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Teacher union fights state evaluation

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Education > LA union head says meeting with Skandera did not go well

By Tris DeRoma

According to Ellen Mills, president of the Los Alamos Federation of School Employees, a recent meeting with state education secretary designee Hanna Skandera did not go well.

As part of a delegation looking to modify Skandera’s new evaluation system for teachers, to see how well they are teaching students using the new “Common Core” method, Mills told the other members of LAFSE that Skandera did not seem interested in what she and the others had to say.

“...While we asked that she slow the process down, that we do a pilot, maybe we focus on one area rather than jumping into the deep end with both cement shoes on,” she said, acknowledging that Skandera seemed to be listening to them. “After two hours of this dialogue… she stood up and said there will be no waiver, we are not slowing it down, we are going for full implementation. I then thought to myself, at that point, then why did we talk to you for the past few hours?”

Mills related this anecdote during a meeting with the members of her federation, which also included the union’s state president, Stephanie Ly of the American Federation of Teachers, New Mexico. Mills and Ly were there to relate the progress they are making in trying to modify or at least slow down Skandera’s new evaluation system for teachers and principals which many at the meeting said does not relate to what they do in the classroom.

The meeting was also about inviting the federation members to sign postcards meant for Skandera, urging her to take advantage of U.S. Education Secretary Arne Duncan’s invitation to slow down the rollout of the evaluation process in order to make for a smooth transition to the Common Core system.

“The Common Core State Standards have the potential to transform teaching and learning and provide all children with the problem-solving and critical-thinking skills they need to compete in today’s changing world. But we have to make the standards work before they count,” said a statement on the postcard.

AFT has distributed the postcards throughout all the school districts across the state, and they are due to be delivered to Skandera Friday.

Ly too was at the LAFSE meeting as a special guest, and to relate to the group other steps they’ve taken to slow down the evaluation. She said they’ve managed to impose a “writ of mandamus” action against Skandera’s program in New Mexico’s Second District Court.

PED spokesman Larry Behrens said of the suit two weeks ago: “This lawsuit rehashes the same tired arguments the Supreme Court rejected late last year,” Behrens told the Albuquerque Journal. “We will fight yet another tactic to delay because we understand over 300,000 New Mexico students deserve better.”

Ly said the judge in that case has filed a court order against the New Mexico Public Education Department questioning the evaluation process, asking the PED to state reasons how the evaluation is not breaking state laws, and how it is complying with state laws.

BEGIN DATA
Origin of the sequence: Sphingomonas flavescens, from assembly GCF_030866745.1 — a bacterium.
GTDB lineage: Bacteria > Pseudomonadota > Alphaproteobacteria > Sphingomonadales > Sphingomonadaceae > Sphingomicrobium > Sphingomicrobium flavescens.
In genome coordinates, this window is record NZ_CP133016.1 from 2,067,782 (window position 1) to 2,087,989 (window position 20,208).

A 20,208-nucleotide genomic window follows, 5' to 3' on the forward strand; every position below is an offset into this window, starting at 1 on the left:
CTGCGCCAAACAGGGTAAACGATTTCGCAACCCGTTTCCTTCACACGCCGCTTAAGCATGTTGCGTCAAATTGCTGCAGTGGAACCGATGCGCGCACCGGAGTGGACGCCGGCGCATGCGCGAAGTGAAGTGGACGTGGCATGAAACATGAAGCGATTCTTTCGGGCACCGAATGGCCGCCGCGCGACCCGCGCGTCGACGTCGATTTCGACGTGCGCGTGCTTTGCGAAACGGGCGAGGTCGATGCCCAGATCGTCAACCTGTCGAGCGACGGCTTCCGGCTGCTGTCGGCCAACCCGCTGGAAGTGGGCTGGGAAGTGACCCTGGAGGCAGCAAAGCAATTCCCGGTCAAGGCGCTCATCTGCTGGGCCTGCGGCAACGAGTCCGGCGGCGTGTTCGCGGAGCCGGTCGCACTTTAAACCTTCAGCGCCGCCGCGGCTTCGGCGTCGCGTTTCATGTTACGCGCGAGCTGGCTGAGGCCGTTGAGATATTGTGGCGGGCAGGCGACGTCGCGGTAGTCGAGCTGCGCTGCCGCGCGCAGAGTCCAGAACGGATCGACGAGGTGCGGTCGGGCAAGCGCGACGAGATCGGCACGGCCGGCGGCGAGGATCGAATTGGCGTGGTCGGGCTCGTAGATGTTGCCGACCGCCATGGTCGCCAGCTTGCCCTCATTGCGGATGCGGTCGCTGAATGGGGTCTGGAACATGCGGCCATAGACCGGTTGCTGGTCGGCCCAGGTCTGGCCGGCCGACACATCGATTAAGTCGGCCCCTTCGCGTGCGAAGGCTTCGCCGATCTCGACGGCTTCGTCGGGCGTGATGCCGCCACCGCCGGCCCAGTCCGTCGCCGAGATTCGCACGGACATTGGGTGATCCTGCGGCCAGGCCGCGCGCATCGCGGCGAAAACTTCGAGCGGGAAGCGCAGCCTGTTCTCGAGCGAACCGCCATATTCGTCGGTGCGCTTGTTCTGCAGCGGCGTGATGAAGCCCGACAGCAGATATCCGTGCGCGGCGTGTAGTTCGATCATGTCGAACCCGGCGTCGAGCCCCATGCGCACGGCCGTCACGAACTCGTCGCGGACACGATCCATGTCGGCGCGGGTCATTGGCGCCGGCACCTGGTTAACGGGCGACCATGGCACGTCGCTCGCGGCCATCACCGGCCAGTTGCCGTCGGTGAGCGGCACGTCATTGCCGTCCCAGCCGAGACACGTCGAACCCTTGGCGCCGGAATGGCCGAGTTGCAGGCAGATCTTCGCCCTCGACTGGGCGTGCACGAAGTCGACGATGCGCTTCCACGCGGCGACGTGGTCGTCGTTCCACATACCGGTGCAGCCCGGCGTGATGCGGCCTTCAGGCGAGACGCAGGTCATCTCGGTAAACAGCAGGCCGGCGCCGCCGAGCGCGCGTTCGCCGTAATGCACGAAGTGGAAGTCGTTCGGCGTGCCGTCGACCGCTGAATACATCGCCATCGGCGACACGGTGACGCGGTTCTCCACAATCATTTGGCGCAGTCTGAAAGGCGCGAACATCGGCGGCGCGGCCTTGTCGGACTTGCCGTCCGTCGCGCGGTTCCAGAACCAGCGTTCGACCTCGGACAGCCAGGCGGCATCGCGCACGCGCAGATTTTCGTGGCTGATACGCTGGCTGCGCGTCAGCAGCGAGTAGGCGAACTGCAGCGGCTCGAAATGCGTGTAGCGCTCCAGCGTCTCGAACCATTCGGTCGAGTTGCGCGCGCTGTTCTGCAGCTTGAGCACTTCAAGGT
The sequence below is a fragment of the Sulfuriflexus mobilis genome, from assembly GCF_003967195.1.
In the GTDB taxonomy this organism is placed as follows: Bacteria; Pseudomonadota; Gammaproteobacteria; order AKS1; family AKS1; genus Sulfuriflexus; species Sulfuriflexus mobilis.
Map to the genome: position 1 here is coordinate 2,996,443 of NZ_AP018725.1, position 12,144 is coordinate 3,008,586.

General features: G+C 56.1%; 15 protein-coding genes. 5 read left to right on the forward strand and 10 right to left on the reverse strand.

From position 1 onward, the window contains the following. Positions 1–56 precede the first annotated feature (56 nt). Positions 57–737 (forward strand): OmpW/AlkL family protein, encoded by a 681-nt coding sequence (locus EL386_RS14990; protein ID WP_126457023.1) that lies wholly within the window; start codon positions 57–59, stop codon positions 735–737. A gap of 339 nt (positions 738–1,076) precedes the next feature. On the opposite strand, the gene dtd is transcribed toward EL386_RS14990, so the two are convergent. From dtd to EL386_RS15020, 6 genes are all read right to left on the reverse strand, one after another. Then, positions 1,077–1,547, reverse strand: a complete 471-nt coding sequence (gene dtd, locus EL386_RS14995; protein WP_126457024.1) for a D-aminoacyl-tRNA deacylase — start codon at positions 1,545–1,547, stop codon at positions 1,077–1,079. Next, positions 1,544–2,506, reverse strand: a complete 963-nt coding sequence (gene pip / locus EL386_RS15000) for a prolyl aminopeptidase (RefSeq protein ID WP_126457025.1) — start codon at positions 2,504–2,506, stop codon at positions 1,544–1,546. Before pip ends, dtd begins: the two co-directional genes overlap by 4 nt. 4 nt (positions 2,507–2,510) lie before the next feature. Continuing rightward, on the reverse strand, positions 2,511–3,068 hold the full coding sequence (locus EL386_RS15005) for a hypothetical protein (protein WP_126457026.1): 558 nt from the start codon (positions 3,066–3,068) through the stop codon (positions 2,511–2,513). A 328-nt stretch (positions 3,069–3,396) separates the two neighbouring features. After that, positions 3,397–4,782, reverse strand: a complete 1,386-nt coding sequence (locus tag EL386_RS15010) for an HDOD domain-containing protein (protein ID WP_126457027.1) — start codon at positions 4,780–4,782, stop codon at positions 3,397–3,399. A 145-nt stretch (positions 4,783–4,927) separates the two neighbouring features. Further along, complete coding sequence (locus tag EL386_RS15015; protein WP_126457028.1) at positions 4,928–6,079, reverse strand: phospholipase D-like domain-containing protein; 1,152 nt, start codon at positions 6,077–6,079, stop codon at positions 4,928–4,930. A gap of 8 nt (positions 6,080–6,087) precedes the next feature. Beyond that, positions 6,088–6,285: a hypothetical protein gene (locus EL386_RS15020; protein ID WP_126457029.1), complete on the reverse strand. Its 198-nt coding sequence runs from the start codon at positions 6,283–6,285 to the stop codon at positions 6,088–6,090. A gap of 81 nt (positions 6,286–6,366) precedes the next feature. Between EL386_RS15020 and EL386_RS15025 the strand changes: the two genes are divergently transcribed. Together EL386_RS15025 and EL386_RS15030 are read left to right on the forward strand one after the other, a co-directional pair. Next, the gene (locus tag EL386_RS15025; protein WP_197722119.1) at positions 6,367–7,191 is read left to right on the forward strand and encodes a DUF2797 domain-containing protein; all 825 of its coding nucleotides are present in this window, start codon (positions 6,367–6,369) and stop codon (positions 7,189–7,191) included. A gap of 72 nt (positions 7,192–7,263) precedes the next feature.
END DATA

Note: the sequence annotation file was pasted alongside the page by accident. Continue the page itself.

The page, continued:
“What we said were two things. One, charter schools can apply for a waiver to not do the same teacher-principal evaluation system. We believe that all of us should all be held accountable, and that you cannot have your friends not be held accountable to the same standards as the rest of us,” Ly told the federation members at the meeting.

“Quite frankly, they get public money, they have to do the same thing we do. If you believe this is best for New Mexico kids, then make sure it’s for everyone.”

Ly also said in the action that the new evaluation system violates the School Personnel Act, that says only school administrators are allowed to conduct evaluations. One of the main complaints of the evaluation system is that it’s conducted by people who may not be familiar with the teachers or the schools they teach in.

“Your school administrators know your schools, know your classrooms and so when they go in and observe, they are looking at what you’ve done well, what you need to improve, but it’s a supportive position that’s designed to improve your teaching,” Ly said. “If you have other people come in to do this training for this program, they don’t know your school, they don’t know your classroom and so it can be very detrimental to your classroom, and most importantly to the students.”

Ly said a hearing in court on the issue is set for Nov. 20.

When Skandera was in Los Alamos two weeks ago, she was asked about the evaluation system and the teachers’ grievances.

“We made a commitment, and I think Los Alamos has absolutely made this commitment to see improved achievement for every student,” she said. “Our new evaluation system, for the first time ever, captures some of that improvement. It’s about growth and progress, not static test scores, and that’s important.”